Cutting off tenant screening companies’ access to eviction records is critical to preventing these records from being used in housing decisions.
Landlords often defer to tenant screening companies for their rental decisions, and they regularly reject potential tenants who have any eviction history, regardless of the nature or disposition of their case. Tenant screening companies intentionally market and design their products to encourage this reliance. CoreLogic has sold tenant screening reports that simply conclude “disqualifying records found.”
Some tenant screening companies falsely claim that eviction records can help landlords predict whether a tenant will cause property damage or uphold their lease agreement. There is no basis for this. The vast majority of eviction filings are for missed payments, and eviction records don’t indicate whether a tenant did anything wrong. Few eviction filings result in a judgment against the tenant and even fewer result in the tenant’s removal. In Washington, D.C., 69 percent of eviction filings for nonpayment were dismissed in 2018 and only 5.5 percent were ultimately executed (meaning the tenant was legally forced to move out). Eviction filings are merely unproven allegations and have no legitimate value in rental decisions.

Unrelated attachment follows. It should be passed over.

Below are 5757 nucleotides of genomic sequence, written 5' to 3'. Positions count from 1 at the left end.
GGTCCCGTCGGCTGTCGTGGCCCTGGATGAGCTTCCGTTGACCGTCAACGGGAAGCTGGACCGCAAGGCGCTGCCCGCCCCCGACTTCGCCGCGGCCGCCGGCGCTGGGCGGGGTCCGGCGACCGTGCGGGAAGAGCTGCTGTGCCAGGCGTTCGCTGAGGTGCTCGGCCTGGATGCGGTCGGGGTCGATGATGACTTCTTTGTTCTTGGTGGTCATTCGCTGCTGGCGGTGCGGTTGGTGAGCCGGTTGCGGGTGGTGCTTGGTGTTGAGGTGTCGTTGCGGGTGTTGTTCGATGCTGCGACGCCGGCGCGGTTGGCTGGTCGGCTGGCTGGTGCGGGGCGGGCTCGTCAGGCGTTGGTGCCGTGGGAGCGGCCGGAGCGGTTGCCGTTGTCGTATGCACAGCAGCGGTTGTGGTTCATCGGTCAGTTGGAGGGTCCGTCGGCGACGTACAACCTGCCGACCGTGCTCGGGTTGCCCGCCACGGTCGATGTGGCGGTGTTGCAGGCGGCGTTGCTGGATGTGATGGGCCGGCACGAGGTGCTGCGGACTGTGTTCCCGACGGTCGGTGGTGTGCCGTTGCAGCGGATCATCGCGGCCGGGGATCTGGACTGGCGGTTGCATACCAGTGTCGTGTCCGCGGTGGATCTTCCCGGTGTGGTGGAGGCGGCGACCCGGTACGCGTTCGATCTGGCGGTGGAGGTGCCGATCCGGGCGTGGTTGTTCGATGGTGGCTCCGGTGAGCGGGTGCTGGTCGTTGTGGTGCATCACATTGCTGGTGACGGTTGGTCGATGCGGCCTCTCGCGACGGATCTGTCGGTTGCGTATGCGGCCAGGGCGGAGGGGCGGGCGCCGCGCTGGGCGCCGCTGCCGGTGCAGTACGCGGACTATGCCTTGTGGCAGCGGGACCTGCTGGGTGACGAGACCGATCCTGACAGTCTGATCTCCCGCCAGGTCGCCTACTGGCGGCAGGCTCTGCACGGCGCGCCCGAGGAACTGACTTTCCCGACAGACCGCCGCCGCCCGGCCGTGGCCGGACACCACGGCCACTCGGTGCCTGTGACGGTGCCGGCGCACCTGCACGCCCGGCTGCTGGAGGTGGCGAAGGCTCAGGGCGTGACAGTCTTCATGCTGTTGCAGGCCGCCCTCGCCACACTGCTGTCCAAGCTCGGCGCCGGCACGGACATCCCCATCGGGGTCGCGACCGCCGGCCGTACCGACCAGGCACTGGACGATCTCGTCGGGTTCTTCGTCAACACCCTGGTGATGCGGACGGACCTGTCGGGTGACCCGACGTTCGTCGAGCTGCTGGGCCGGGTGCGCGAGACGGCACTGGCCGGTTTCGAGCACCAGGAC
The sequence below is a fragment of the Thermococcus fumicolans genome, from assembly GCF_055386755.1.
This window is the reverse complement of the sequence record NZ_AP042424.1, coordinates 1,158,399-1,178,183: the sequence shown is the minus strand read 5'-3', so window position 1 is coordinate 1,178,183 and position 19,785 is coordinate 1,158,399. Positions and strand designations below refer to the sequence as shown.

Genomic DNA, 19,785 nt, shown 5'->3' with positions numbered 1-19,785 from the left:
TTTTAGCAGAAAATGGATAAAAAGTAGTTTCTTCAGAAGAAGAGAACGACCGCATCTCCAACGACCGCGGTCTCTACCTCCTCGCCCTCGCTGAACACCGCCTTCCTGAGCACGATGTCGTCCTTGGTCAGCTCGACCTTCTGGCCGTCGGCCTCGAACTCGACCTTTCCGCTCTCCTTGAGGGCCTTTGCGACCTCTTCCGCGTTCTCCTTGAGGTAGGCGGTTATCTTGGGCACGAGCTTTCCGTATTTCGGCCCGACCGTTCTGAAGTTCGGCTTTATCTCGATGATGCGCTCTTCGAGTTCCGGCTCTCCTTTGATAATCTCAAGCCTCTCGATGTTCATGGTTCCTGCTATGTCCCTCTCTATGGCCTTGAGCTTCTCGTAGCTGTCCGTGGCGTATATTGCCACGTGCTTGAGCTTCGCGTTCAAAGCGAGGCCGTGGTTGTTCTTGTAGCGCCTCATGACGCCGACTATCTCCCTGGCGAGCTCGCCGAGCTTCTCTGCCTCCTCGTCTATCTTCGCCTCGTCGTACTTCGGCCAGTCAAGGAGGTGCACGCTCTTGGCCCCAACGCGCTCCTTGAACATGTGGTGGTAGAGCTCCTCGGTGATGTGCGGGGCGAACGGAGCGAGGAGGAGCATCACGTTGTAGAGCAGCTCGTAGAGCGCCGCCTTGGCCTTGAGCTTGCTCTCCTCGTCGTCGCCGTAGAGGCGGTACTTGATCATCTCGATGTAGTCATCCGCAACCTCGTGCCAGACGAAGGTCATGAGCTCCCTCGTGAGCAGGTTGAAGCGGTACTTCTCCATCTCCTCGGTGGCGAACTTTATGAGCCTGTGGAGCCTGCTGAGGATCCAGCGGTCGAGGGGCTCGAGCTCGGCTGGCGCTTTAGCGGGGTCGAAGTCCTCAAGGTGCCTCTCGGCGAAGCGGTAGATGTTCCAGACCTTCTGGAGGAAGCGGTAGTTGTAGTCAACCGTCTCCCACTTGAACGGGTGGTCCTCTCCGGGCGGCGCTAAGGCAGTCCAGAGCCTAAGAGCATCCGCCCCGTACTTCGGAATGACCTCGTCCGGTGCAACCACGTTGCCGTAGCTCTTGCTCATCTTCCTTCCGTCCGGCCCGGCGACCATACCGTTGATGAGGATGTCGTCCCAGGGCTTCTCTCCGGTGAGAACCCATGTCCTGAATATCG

Eviction records are also unreliable proxies for whether a tenant can pay rent. Eviction records often reflect temporary financial hardships and do not account for a tenant’s current financial situation, which landlords can (and often do) evaluate based on income, including vouchers.